Experimental effect of feeding on Ricinus communis and Bougainvillea glabra on the development of the sand fly Phlebotomus papatasi (Diptera: Psychodidae) from EgyptKaldas R. ; El Shafey A. ; Shehata, Magdi ; Samy A. ; Villinski J.
AbstractPlants are promising sources of agents useful for the control of vectors of human diseases including leishmaniasis. The effect of Ricinus communis (Euphorbiaceae) and Bougainvillea glabra (Nyctaginaceae), on transmission of leishmaniasis was investigated using them as diets for Phlebotomus papatasi to monitor their effect on life-history traits. P. papatasi were allowed to feed separately on both plants then offered a blood-meal. Fed-females were observed daily for egg-laying and subsequent developmental stages. P. papatasi was able to feed on B. glabra (29.41% females and 46.30% males) and R. communis (5.80% females and 10.43% males). 34.28% of females died within 24-48 hours post-feeding on R. communis, whereas, it was 16.5% in females fed on B. glabra. Overall fecundity of surviving females was reduced compared to controls, reared on standard laboratory diet; however there was no effect on the sex ratio of progeny. Female P. papatasi in the control group had significantly longer life span compared to plant-fed group. Feeding on these plants not only decreased sand fly survival rates but incurred negative effects on fecundity. Findings indicate that planting high densities of R. communis and B. glabra in sand flies-endemic areas will reduce population sizes and reduce the risk of Leishmania major infections.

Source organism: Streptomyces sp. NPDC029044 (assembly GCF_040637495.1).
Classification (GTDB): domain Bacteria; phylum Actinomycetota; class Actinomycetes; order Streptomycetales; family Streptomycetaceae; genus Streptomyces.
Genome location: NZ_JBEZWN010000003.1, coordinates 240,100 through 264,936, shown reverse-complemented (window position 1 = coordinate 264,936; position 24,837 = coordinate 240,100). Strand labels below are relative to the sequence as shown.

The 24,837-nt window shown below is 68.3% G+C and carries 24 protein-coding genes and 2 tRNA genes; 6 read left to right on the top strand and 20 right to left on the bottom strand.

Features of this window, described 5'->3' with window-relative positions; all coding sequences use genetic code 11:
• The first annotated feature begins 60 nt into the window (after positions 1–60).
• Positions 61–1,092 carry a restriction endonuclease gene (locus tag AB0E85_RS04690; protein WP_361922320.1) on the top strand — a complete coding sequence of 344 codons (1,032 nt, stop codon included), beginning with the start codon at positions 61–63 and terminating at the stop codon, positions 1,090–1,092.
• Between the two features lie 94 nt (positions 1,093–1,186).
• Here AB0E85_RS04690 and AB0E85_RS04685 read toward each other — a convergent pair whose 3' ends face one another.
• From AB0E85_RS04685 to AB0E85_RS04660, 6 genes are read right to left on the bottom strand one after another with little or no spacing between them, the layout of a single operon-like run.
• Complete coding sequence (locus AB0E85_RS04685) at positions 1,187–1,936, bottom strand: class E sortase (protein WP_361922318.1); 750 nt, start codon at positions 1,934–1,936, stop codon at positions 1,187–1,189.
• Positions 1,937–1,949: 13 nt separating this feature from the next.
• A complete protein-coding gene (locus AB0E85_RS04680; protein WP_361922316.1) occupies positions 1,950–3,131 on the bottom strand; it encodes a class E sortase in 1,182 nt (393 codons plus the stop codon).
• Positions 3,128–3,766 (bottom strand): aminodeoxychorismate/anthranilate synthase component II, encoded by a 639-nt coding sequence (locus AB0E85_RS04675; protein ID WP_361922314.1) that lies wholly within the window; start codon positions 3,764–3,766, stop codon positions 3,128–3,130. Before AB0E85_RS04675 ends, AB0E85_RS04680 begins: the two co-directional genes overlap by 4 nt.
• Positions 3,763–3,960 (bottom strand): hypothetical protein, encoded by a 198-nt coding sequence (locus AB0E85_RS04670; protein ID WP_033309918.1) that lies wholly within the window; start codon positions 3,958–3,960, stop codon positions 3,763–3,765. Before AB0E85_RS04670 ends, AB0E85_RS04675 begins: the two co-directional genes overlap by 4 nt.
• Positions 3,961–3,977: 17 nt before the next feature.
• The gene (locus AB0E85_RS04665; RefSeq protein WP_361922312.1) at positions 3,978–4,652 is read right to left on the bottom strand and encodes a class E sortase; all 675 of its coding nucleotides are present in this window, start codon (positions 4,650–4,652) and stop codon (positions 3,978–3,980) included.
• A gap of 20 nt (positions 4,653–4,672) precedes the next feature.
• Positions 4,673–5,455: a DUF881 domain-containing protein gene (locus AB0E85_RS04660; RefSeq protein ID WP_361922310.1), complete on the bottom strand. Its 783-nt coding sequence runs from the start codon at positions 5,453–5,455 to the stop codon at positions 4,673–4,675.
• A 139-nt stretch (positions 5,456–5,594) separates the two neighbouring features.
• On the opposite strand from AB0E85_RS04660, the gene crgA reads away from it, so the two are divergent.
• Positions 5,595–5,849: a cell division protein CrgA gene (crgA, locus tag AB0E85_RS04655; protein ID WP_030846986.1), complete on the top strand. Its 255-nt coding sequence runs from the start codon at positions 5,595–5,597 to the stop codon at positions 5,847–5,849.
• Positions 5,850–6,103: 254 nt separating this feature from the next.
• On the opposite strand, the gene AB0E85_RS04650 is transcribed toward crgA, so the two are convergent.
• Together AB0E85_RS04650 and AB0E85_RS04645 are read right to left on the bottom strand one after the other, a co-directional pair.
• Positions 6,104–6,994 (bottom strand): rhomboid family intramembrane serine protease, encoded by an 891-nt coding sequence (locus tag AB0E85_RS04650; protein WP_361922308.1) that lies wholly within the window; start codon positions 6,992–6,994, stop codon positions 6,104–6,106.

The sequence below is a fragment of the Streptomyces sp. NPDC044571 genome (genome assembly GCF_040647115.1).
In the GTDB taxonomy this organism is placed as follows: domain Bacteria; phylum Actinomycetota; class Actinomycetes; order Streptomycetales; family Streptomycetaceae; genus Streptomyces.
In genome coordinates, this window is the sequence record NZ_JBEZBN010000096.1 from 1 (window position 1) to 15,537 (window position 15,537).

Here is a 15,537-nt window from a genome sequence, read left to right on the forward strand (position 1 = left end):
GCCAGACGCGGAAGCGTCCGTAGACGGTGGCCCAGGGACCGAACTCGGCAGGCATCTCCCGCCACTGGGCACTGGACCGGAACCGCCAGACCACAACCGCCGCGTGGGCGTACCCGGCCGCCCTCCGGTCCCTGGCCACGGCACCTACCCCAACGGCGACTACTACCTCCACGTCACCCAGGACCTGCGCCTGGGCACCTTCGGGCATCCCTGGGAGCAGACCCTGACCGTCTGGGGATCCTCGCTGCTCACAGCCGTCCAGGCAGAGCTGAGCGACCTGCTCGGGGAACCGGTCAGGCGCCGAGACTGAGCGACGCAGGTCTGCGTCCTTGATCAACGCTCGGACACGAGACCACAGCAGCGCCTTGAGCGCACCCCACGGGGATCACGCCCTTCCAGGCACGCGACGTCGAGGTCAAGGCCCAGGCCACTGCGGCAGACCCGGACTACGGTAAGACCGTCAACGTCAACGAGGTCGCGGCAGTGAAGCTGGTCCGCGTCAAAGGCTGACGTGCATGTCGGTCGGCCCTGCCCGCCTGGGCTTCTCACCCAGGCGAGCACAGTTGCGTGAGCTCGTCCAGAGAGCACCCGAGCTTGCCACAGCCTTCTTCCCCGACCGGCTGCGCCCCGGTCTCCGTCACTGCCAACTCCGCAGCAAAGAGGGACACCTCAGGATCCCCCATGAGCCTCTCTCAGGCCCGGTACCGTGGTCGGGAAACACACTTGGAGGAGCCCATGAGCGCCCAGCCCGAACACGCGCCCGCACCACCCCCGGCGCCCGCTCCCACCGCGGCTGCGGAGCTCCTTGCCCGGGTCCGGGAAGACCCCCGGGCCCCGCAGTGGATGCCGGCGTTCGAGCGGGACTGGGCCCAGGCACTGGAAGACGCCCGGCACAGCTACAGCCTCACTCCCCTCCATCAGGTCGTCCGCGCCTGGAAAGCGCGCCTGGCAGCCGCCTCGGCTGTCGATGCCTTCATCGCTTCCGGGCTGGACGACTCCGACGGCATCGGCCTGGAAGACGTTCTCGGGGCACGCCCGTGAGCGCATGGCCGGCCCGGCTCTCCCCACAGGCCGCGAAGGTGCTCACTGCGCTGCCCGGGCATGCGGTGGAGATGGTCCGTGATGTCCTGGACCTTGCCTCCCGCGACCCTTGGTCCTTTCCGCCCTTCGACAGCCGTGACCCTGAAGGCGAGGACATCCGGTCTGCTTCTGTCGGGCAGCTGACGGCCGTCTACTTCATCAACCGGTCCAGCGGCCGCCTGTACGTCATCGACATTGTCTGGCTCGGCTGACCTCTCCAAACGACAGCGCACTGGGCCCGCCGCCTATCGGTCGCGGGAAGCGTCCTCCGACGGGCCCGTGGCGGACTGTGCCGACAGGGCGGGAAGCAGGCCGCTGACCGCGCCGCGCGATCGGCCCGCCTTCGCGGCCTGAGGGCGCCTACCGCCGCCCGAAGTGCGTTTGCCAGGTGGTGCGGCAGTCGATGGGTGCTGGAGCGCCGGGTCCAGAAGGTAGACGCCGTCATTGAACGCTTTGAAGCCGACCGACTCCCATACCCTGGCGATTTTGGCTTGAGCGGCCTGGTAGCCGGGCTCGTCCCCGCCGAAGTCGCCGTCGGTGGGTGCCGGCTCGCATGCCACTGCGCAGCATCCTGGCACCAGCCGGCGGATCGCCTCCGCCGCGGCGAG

|Issue Date||1-Jan-2014||Journal||Journal of the Egyptian Society of Parasitology||URI||http://research.asu.edu.eg/123456789/722||DOI||1
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